The Federal Reserve raised rates for the third time this year
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Treasury prices rose Wednesday, pushing yields lower after a report on inflation came in line with expectations, but the Federal Reserve's willingness to hike rates aggressively next year came into question, with a lack of change to its muted inflation outlook.
As expected, the Fed decided to raise interest rates for the third time this year but kept rate projections for 2018 unchanged.
What are Treasury yields doing?
The 2-year note yield , the most sensitive to interest-rate policy, fell 4.3 basis points to 1.786%, the biggest one-day drop since Nov. 22. The yield on the 10-year Treasury note slipped 5 basis points to 2.353%. The yield was as high as 2.42% earlier in the session. While, the yield of the 30-year bond declined 4.5 basis points to 2.738%.
Bond prices and yields move inversely.
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What's driving the bond market?
The Fed's policy-setting Federal Open Market Committee raised short-term interest rates by a quarter percentage point to a range of 1.25% and 1.5%, the fifth such increase since Chairwoman Janet Yellen's central bank began raising rates from near zero at the end of 2015. A lack of changes made to Fed members' projections for future interest rates, known as the dot plot, kept trading subdued.
See: Fed lifts interest rates but sticks to go-slow approach as Yellen era nears end (http://www.marketwatch.com/story/fed-raises-interest-rates-and-makes-few-changes-to-outlook-ahead-of-transition-to-powell-2017-12-13)
On the data front, the consumer-price index rose 0.4% in November, matching MarketWatch economists' forecasts. But investors reacted to the smaller 0.1% gain in the so-called core rate of inflation that strips out for food and energy. Economists polled by MarketWatch had predicted core inflation to hit 0.2% this month.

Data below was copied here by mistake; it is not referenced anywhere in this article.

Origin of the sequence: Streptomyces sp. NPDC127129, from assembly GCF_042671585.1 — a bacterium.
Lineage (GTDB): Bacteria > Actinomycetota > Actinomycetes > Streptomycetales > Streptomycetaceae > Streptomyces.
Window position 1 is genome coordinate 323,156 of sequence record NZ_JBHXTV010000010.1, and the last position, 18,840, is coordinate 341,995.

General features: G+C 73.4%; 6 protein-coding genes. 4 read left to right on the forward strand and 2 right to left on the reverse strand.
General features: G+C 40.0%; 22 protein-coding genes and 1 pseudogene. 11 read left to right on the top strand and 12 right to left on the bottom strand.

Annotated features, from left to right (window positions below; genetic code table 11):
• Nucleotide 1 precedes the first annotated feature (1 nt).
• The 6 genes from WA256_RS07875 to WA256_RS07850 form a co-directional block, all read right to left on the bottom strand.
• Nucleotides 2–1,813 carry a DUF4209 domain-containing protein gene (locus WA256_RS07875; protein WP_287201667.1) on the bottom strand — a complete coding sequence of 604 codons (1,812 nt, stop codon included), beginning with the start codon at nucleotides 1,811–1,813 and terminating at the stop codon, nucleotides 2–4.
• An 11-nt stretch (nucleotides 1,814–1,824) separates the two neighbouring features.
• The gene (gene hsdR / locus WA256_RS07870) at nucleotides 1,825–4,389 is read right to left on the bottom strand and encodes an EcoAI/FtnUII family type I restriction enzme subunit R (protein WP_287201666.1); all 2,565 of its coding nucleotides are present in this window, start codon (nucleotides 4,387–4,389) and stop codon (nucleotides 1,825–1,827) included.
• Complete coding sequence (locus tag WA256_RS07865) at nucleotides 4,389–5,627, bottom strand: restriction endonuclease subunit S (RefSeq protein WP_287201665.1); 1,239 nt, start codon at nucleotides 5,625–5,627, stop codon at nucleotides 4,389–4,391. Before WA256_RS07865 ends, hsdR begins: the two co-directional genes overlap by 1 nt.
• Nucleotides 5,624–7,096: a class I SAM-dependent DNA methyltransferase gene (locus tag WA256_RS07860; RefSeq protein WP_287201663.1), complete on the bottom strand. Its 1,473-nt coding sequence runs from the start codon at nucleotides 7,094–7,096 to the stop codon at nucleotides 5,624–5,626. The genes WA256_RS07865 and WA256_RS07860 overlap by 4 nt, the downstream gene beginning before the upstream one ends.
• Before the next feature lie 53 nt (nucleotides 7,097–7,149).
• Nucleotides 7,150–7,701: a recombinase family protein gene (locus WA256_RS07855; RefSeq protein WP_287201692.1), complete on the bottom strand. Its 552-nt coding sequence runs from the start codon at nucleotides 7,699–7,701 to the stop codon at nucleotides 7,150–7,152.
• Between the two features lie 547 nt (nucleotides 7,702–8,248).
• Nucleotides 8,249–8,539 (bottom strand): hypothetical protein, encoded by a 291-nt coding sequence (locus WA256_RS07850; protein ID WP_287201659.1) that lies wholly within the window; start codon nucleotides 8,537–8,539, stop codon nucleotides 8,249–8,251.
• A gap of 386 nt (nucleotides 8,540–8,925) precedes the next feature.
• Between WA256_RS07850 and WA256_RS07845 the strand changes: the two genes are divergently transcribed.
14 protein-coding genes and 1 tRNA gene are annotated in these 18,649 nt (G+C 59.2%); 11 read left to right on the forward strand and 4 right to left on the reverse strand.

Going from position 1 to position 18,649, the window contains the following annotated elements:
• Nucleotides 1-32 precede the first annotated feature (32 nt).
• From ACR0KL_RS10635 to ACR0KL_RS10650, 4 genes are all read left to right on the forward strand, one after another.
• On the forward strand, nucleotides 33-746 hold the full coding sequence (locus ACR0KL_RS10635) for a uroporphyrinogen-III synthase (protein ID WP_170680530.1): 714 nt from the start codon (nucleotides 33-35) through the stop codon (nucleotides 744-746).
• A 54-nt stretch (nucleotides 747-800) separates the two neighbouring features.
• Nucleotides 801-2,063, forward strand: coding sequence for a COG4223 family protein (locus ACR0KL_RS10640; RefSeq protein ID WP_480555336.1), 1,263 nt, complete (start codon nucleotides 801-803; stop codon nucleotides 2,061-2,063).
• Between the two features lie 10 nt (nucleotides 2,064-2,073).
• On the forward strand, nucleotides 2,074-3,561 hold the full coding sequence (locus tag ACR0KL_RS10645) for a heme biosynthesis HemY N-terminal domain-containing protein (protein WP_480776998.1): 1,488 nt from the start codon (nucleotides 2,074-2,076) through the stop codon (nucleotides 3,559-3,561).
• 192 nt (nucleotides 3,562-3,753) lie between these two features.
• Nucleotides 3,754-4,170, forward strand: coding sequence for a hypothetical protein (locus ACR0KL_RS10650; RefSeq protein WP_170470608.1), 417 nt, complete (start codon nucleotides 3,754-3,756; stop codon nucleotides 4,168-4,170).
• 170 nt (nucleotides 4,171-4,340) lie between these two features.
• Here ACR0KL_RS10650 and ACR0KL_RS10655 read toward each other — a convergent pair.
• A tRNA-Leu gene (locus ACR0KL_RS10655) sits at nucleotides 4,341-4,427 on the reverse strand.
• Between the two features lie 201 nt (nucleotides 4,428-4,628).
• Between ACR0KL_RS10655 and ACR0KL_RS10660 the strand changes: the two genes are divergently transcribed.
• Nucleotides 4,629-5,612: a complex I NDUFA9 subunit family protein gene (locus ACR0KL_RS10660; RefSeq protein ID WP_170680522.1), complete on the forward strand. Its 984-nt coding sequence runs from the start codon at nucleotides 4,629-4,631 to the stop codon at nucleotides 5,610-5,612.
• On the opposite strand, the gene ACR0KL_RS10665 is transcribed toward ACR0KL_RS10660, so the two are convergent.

The dollar and Treasury yields reversed course after rising earlier in the day, as the data affirmed expectations that the weakness in inflation would continue, and make Fed members more cautious about future interest-rate hikes next year. Still, investors said the tepid reading wouldn't deter the Fed from hiking rates later Wednesday.
Stubbornly low inflation, running below the Fed's annual 2% target, has been a focus for bond investors because rising inflation can diminish the future value of fixed-income assets. Muted inflation levels have held long-dated bond yields, the most attuned to shifts in the inflation outlook, in check throughout 2017.
See: Higher gas prices boost inflation, squeeze paychecks in November, CPI finds (http://www.marketwatch.com/story/higher-gas-prices-boost-inflation-squeeze-paychecks-in-november-cpi-finds-2017-12-13)
What are market participants saying?
"Today was never really about the hike - that's been in the bag for a while - it's about what the Fed does next. It's clear that the Fed thinks it can hike three more times next year. But that's a forecast that markets don't yet buy, and it's data more than rhetoric that will ultimately convince investors," said Luke Bartholomew, investment strategist at Aberdeen Standard Investments.
"Despite what may be said in the statement and presser today, the lack of robustness of inflation data very much brings the continued hawkishness of the Fed into question," said Aaron Kohli, fixed-income strategist at BMO Capital Markets.
What else is on investors' radar?
Both the Bank of England and the European Central Bank meet on Thursday. U.K. inflation rose at an annual rate of 3.1% in November.
What are other assets doing?
The German 10-year government bond yield was at 0.311%, compared with 0.297% on Tuesday, while the U.K. 10-year bond yield was at 1.215%, versus 1.205% in the prior session.
(END) Dow Jones Newswires
December 13, 2017 16:02 ET (21:02 GMT)